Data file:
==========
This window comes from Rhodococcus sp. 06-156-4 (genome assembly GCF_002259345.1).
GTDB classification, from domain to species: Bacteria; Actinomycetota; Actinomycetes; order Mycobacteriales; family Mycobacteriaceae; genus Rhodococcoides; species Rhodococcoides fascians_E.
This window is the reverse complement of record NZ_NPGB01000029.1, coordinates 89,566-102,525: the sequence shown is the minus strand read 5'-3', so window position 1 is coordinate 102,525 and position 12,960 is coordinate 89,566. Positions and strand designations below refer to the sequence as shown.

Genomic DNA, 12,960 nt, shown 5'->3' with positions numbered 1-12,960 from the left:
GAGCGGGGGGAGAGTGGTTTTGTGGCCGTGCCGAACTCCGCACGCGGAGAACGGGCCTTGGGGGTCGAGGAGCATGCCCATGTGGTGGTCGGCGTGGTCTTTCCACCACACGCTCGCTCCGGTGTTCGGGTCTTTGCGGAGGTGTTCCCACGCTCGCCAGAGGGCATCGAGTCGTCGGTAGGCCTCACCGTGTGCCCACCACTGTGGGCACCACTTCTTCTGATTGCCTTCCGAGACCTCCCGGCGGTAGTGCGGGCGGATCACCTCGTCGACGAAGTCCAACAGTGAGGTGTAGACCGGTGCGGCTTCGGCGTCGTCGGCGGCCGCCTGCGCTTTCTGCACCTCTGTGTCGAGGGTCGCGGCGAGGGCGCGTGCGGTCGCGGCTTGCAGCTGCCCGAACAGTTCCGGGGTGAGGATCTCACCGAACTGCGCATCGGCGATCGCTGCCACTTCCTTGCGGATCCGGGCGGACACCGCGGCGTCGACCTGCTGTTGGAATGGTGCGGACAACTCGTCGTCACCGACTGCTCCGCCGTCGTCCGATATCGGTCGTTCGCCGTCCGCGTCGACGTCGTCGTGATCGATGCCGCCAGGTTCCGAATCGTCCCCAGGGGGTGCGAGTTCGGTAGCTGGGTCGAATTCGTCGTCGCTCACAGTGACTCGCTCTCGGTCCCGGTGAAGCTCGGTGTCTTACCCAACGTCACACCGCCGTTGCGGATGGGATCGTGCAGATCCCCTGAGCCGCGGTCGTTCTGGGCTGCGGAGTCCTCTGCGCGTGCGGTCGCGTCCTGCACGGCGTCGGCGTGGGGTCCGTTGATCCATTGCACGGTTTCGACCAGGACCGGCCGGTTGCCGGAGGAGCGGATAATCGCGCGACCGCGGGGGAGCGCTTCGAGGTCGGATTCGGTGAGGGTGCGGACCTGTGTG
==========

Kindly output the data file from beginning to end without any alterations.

This window comes from Rhodococcus sp. 06-156-4 (genome assembly GCF_002259345.1).
GTDB classification, from domain to species: Bacteria; Actinomycetota; Actinomycetes; order Mycobacteriales; family Mycobacteriaceae; genus Rhodococcoides; species Rhodococcoides fascians_E.
This window is the reverse complement of record NZ_NPGB01000029.1, coordinates 89,566-102,525: the sequence shown is the minus strand read 5'-3', so window position 1 is coordinate 102,525 and position 12,960 is coordinate 89,566. Positions and strand designations below refer to the sequence as shown.

Genomic DNA, 12,960 nt, shown 5'->3' with positions numbered 1-12,960 from the left:
GAGCGGGGGGAGAGTGGTTTTGTGGCCGTGCCGAACTCCGCACGCGGAGAACGGGCCTTGGGGGTCGAGGAGCATGCCCATGTGGTGGTCGGCGTGGTCTTTCCACCACACGCTCGCTCCGGTGTTCGGGTCTTTGCGGAGGTGTTCCCACGCTCGCCAGAGGGCATCGAGTCGTCGGTAGGCCTCACCGTGTGCCCACCACTGTGGGCACCACTTCTTCTGATTGCCTTCCGAGACCTCCCGGCGGTAGTGCGGGCGGATCACCTCGTCGACGAAGTCCAACAGTGAGGTGTAGACCGGTGCGGCTTCGGCGTCGTCGGCGGCCGCCTGCGCTTTCTGCACCTCTGTGTCGAGGGTCGCGGCGAGGGCGCGTGCGGTCGCGGCTTGCAGCTGCCCGAACAGTTCCGGGGTGAGGATCTCACCGAACTGCGCATCGGCGATCGCTGCCACTTCCTTGCGGATCCGGGCGGACACCGCGGCGTCGACCTGCTGTTGGAATGGTGCGGACAACTCGTCGTCACCGACTGCTCCGCCGTCGTCCGATATCGGTCGTTCGCCGTCCGCGTCGACGTCGTCGTGATCGATGCCGCCAGGTTCCGAATCGTCCCCAGGGGGTGCGAGTTCGGTAGCTGGGTCGAATTCGTCGTCGCTCACAGTGACTCGCTCTCGGTCCCGGTGAAGCTCGGTGTCTTACCCAACGTCACACCGCCGTTGCGGATGGGATCGTGCAGATCCCCTGAGCCGCGGTCGTTCTGGGCTGCGGAGTCCTCTGCGCGTGCGGTCGCGTCCTGCACGGCGTCGGCGTGGGGTCCGTTGATCCATTGCACGGTTTCGACCAGGACCGGCCGGTTGCCGGAGGAGCGGATAATCGCGCGACCGCGGGGGAGCGCTTCGAGGTCGGATTCGGTGAGGGTGCGGACCTGTGTG